Lumbini-Kapilvastu Day Blog

Welcome to Lumbini, Nepal – the birthplace of Buddha

Posts Tagged ‘Books News’

How to Inspire Your Brain

Posted by Ram Kumar Shrestha on December 4, 2012

By Deepak Chopra, Co-author, ‘Super Brain: Unleashing the Explosive Power of Your Mind to Maximize Health, Happiness, and Spiritual Well-Being’; founder, The Chopra Foundation

 GYI0000667336.jpgWe’ve entered a golden age for brain research, but all these new findings haven’t trickled down to the individual. Yet there are broad discoveries that make it possible to everyone to improve their brains. Let me state these succinctly:

• Your brain is constantly renewing itself.
• Your brain can heal its wounds form the past.
• Experience changes the bran every day.
• The input you give your brain causes it to form new neural pathways.
• The more positive the input, the better your brain will function.

In a new book, Super Brain, I and my co-author, Prof. Rudolf Tanzi of Harvard Medical School, expand upon the neuroscience behind these broad findings. The old view of the brain as fixed for life, constantly losing neurons and declining in function, has been all but abolished. The new brain is a process, not a thing, and the process heads in the direction you point it in. A Buddhist monk meditating on compassion develops the brain circuitry that brings compassion into reality. Depending on the input it receives, you can create a compassionate brain, an artistic brain, a wise brain, or any other kind.

However, as Prof. Tanzi and I see it, the agent that makes these possibilities become real is the mind. The brain doesn’t create its own destiny. Genetics delivers the brain in a functioning state so that the nervous system can regulate itself and the whole body. It doesn’t take your intervention to balance hormone levels, regulate heartbeat, or do a thousand other autonomic functions. But the newest part of the brain, the neocortex, is where the field of possibilities actually lies. Here is where decisions are made, where we discriminate, worship, assess, control, and evolve Read the rest of this entry »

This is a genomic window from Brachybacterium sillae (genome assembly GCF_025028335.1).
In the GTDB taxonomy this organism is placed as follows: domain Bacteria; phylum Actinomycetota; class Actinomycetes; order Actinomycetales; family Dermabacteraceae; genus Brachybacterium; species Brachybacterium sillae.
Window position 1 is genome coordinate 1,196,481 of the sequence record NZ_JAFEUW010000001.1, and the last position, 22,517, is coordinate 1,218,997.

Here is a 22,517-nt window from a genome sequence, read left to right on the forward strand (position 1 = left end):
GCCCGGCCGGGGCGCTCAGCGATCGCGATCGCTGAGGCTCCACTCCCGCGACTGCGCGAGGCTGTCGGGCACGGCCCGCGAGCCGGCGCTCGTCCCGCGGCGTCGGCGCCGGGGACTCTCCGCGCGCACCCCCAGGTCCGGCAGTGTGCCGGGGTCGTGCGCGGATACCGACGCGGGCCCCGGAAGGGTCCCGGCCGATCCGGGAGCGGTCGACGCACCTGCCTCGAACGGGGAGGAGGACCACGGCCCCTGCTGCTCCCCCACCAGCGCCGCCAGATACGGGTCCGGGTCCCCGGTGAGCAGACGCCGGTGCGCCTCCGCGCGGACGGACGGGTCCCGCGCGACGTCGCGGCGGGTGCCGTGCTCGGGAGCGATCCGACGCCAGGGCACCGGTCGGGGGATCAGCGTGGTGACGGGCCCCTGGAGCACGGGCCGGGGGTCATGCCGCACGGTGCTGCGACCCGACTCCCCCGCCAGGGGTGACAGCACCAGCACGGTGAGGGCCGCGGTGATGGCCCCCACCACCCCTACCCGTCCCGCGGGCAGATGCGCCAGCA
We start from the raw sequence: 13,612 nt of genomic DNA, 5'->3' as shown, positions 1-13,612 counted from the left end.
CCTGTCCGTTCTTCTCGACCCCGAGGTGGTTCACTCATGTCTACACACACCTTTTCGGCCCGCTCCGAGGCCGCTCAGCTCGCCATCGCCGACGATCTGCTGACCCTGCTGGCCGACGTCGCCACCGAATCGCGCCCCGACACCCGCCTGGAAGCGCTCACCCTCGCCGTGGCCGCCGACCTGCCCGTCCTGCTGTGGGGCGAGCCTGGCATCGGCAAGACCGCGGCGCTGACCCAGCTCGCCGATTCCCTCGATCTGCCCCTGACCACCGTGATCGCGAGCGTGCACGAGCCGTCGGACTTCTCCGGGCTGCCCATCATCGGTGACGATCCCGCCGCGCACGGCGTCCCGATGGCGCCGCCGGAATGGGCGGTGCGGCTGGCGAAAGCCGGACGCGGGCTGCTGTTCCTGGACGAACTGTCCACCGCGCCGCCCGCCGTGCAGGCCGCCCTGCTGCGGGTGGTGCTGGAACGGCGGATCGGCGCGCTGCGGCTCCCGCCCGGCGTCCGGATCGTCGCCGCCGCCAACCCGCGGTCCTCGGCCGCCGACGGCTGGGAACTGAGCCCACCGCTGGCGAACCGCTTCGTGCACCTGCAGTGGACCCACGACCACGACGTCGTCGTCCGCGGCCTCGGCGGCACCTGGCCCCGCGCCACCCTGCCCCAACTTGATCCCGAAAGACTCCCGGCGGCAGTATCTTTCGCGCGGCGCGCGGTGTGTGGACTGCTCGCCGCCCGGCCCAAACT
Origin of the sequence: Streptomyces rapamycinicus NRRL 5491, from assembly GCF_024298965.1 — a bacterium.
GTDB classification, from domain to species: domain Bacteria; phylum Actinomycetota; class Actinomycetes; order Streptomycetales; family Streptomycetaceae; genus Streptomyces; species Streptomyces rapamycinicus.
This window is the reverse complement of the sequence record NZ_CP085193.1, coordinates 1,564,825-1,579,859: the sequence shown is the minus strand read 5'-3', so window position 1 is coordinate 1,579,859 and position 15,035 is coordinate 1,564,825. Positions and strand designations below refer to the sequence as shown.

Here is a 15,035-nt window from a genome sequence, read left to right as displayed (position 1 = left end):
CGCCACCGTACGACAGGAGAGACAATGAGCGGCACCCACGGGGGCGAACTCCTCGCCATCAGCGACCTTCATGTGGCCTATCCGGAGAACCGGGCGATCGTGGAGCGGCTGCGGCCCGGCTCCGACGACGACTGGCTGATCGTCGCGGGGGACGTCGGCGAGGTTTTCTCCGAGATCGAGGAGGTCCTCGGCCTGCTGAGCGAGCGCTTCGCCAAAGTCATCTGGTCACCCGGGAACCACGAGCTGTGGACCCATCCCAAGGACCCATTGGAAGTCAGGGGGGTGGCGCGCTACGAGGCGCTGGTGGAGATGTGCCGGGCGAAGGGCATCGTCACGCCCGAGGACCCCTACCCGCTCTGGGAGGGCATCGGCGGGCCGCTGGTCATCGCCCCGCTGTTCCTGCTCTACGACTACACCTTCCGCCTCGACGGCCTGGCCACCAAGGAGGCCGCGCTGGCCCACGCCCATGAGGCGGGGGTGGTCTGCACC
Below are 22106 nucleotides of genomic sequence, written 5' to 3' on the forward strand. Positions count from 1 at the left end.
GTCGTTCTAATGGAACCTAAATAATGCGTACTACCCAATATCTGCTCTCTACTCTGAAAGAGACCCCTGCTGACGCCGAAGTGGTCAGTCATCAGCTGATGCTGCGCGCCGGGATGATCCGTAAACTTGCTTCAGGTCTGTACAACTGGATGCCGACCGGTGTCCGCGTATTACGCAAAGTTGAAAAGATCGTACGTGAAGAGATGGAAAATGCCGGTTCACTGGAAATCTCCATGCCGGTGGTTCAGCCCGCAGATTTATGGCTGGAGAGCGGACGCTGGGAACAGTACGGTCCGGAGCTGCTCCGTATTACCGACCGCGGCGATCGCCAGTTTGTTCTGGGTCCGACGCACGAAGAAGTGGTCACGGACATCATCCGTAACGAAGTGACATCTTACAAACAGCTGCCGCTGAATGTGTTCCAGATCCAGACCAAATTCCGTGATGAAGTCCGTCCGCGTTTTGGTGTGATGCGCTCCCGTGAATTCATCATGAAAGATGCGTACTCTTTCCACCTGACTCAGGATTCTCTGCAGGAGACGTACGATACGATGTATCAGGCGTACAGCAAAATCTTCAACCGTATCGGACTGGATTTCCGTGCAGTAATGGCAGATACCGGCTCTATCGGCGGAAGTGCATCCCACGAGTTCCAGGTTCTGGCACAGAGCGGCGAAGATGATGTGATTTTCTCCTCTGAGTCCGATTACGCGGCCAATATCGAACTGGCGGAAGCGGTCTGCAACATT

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Buddha’s Orphans: We’re All Connected in our Suffering

Posted by Ram Kumar Shrestha on July 26, 2010

The Huffington Post By Samrat Upadhyay*

Like many writers at the start of their projects, I didn’t know what I was doing when I began writing my novel Buddha’s Orphans. I had the image of an infant abandoned in Kathmandu’s city park by his mother, who then jumps into a nearby pond. The time was not now; it was the old Kathmandu of the sixties, with its open spaces and its tiger-striped taxis. The picture in my mind was intriguing enough that I decided to pursue it. The novel soon evolved into a labyrinthal story with multiple characters and a historical canvas that stretched for decades. In the beginning I had thought that the orphan boy, Raja, was the central character, but as the writing progressed other characters emerged who were equally important. One of them was Kaki, the woman who raises Raja in the streets and who gets rejected by him. Another character, Nilu, turned out to be even more of a presence than Raja: it’s her resolve, her faith in Raja, and her concern and compassion for the downtrodden that sweeten the novel. Read the rest of this entry »

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